Indians Watch Tigers’ ‘Dynasty that Almost Was’ Crumble

This summer, Indians fans were treated (if you want to call it that) to “The Dynasty That Almost Was,” an MLB Network documentary about those teams of the 1990s that did everything but win a World Series.

There’s enough material for another one in about 10 years – and the Tribe got a front-row seat to that dismantling last weekend.

The Detroit Tigers officially ran up the white flag, dealing two Justins – Upton and Verlander – at the last minute on August 31. The team had built a formidable dynasty, quite possibly even stronger than the Indians’ in the 1990s, but like those Indians teams, just couldn’t close the deal.

The 1990s and early 2000s were essentially a lost decade for the Tigers, with 12 straight losing seasons from 1994 to 2005, including a 109-loss season in 1996 and an American League record 119 losses in 2003. But by then, the pieces were starting to fall into place.

In 2001, Dave Dombrowski was hired as Tiger team president. Draft picks on his watch included Curtis Granderson in 2002 and Justin Verlander in 2004 (the Tigers also drafted Andrew Miller in 2006, but his main contribution came as trade bait). In 2005, Dombrowski, who engineered the 1997 Marlins team that won the World Series (ugh), reunited with Jim Leyland, hiring him to manage the Tigers.

It all fell into place in 2006. The Tigers had a virtual lock on the American league Central Division, faltering enough at the end that they had to settle for the wild card (the Twins took the division). The Tigers dispatched the heavily-favored Yankees in the Division Series, and then beat the Athletics to advance to the World Series, where they booted the ball all over the field in a five-game loss to the Cardinals.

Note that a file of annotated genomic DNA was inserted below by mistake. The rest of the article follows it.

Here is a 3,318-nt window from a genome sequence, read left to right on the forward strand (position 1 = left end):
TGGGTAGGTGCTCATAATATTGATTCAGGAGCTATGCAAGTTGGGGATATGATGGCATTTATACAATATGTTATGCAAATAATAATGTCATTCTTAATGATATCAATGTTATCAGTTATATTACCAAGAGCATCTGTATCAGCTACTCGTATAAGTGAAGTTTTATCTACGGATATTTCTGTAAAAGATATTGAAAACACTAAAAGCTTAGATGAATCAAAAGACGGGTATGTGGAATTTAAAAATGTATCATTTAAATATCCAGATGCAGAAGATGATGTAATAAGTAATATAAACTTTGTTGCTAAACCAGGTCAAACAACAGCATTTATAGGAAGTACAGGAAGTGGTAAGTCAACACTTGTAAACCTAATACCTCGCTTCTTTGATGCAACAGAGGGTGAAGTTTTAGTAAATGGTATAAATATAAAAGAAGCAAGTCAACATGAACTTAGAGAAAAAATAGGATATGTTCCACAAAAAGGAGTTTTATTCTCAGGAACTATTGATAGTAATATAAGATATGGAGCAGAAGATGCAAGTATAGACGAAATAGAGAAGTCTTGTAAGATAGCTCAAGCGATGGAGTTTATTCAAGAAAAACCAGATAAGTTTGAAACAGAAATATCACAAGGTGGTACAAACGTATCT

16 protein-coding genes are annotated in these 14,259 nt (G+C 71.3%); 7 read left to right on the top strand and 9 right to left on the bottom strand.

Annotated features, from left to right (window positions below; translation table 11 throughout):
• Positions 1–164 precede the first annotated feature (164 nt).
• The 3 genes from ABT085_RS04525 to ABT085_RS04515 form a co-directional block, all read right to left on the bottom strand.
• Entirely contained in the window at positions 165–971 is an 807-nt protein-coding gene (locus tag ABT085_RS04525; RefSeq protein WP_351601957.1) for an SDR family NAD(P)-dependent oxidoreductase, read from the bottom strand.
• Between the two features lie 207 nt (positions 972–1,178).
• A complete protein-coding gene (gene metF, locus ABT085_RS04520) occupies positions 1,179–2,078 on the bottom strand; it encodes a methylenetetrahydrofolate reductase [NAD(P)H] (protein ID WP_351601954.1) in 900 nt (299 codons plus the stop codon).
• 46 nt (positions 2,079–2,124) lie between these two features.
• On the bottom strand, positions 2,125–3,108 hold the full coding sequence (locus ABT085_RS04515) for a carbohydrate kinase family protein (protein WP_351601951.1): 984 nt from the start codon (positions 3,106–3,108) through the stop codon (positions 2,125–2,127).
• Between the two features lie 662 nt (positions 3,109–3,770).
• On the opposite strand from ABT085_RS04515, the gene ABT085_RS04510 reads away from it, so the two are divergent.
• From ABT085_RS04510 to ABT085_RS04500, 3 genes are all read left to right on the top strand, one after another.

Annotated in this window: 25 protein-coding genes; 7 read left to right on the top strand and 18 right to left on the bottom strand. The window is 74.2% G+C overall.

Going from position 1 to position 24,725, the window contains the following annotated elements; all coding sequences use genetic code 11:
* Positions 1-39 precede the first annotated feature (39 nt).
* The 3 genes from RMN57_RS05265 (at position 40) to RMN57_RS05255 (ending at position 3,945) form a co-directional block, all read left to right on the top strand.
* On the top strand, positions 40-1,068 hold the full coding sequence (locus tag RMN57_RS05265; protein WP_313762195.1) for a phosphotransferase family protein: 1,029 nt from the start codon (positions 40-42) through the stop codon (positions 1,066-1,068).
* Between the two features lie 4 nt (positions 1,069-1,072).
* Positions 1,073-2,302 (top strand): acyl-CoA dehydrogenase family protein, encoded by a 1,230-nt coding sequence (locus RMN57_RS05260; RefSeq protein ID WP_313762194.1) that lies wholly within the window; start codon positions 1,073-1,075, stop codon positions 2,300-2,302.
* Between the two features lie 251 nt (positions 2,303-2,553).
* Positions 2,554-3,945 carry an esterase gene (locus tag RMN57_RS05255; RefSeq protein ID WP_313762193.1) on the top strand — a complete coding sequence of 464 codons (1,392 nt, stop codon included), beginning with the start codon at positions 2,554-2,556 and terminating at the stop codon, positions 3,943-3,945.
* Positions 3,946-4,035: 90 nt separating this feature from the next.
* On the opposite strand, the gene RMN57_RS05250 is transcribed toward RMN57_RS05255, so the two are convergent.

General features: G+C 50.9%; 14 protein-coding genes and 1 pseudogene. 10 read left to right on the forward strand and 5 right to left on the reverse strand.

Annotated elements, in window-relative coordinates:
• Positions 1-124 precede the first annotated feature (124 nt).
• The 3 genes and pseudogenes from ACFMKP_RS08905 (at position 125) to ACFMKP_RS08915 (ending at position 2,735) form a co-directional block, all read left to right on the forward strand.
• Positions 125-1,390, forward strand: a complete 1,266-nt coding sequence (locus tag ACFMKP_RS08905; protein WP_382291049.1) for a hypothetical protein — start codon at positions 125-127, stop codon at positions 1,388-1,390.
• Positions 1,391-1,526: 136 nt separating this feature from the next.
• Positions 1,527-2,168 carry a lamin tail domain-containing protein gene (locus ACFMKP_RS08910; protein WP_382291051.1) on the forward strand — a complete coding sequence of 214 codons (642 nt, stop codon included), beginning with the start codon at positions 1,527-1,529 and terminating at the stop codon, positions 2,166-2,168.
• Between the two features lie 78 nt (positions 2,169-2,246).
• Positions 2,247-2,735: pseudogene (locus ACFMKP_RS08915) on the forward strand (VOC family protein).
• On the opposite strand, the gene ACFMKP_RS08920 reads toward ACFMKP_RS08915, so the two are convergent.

After the 2007 season, when the Indians won the Central Division and came within one win of their first World Series appearance in a decade, the Tigers went out and made the deal that cemented them as the team to beat in the division. They dealt four players, including Miller (the centerpiece was prospect Cameron Maybin), to the Marlins for Dontrelle Willis and Miguel Cabrera.

The Tigers were working the playbook the Indians had used a decade earlier, building through the draft and making shrewd trades. But while those Indians teams weren’t big spenders in free agency, the Tigers had no such qualms. Cabrera was re-signed to a $292 million deal in 2014, making him the highest-paid player in baseball at the time. After the Indians traded Victor Martinez to the Red Sox, he signed as a free agent with the Tigers for a four-year, $50 million contract, and re-signed him to another four-year deal, this time for $68 million, after that contract was up.

The team’s Opening Day payroll this year was $168 million, the fourth-highest in the Majors. But the glory days were over. Health problems have kept Martinez out of the lineup. The team at one point had three Cy Young Award winners, but Max Scherzer left for Washington and Rick Porcello went to Boston. Hints of a rebuild in the past two seasons turned into a full tear-down, culminating in the departure of homegrown star Verlander.

Meanwhile, the Indians remain in ascent. A four-game sweep – hard to believe, the first four-game sweep ever by the Indians of the Tigers in Detroit – ran the Tribe’s winning streak up to 11. The Jose Ramirez contract looks better every day and the team has a nucleus of talent that appears poised for contention for years to come.

It became annoying in the 2000s to hear Indians management talk about windows of contention, but it’s evident now that one opened for the Tribe last year – and opened further this year as the Tigers’ own window appears to have slammed shut.

Photo: AP Photo/Chris Carlson

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